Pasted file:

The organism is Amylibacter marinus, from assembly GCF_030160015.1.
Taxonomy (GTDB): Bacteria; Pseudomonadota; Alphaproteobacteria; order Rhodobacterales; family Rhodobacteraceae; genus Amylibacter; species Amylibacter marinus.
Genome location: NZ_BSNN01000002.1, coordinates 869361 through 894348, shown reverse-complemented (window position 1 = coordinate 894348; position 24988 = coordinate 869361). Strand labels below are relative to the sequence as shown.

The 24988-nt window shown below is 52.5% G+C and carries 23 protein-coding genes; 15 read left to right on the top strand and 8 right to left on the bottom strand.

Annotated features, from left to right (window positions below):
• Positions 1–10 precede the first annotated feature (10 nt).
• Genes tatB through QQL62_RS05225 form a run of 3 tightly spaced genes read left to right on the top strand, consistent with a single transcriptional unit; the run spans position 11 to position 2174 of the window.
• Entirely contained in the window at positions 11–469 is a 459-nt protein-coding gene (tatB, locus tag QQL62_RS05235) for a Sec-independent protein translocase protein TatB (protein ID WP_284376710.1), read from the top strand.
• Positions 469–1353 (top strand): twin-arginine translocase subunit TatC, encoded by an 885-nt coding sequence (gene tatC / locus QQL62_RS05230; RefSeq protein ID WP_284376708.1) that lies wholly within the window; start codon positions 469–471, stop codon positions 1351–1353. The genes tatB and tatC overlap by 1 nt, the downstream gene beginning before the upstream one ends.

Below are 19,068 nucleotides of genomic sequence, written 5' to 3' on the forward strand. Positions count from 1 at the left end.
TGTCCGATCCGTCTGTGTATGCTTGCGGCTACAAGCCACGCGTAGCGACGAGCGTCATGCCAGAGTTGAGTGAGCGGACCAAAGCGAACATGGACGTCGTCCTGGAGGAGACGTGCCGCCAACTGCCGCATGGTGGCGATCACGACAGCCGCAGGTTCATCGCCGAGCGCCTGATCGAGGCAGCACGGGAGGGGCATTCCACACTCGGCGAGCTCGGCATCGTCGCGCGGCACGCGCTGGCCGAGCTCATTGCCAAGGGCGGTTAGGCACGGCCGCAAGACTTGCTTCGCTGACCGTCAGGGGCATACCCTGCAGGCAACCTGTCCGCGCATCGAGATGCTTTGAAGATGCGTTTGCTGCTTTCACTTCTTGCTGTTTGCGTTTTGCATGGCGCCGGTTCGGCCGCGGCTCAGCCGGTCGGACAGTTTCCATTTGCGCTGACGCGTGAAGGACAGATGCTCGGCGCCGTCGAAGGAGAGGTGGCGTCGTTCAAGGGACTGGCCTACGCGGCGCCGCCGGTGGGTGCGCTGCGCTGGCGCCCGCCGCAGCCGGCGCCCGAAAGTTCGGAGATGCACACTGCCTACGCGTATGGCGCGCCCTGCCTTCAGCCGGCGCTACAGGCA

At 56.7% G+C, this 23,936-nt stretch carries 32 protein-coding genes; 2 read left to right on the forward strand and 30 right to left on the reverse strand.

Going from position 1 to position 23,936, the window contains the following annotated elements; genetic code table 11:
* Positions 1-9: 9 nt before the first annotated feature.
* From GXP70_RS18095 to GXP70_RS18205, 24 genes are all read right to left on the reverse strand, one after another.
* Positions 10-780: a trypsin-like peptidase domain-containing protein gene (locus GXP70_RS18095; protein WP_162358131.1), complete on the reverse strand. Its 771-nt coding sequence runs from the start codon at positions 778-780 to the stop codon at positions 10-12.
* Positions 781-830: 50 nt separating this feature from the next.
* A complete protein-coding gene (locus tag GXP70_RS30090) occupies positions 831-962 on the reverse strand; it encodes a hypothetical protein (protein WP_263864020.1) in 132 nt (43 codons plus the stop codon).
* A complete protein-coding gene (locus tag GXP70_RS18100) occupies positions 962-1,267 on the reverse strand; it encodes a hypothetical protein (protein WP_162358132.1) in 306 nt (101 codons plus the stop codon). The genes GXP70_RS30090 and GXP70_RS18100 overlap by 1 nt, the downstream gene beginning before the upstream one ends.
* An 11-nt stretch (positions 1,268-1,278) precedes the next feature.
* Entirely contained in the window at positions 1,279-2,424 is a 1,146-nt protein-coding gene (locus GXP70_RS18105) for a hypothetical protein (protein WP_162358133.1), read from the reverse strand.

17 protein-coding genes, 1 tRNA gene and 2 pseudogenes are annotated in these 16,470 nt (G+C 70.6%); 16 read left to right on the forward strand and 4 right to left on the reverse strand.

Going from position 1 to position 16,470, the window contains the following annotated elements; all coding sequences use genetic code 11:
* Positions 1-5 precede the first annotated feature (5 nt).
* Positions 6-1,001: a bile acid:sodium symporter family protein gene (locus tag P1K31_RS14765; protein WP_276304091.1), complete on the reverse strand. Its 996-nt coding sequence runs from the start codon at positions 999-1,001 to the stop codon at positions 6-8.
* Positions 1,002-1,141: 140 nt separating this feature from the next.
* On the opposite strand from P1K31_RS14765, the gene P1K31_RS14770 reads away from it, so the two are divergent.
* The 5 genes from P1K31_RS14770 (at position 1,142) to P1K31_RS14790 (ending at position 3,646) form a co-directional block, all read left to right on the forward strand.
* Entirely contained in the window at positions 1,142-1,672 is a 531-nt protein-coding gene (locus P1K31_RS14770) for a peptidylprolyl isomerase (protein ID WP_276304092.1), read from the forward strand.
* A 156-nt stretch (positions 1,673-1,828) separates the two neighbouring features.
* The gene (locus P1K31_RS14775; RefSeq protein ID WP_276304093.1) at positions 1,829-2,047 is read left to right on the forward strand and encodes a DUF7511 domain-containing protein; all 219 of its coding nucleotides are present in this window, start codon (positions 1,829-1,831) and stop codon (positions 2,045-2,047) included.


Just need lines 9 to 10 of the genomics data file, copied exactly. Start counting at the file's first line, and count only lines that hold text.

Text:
• Positions 469–1353 (top strand): twin-arginine translocase subunit TatC, encoded by an 885-nt coding sequence (gene tatC / locus QQL62_RS05230; RefSeq protein ID WP_284376708.1) that lies wholly within the window; start codon positions 469–471, stop codon positions 1351–1353. The genes tatB and tatC overlap by 1 nt, the downstream gene beginning before the upstream one ends.

Below are 19,068 nucleotides of genomic sequence, written 5' to 3' on the forward strand. Positions count from 1 at the left end.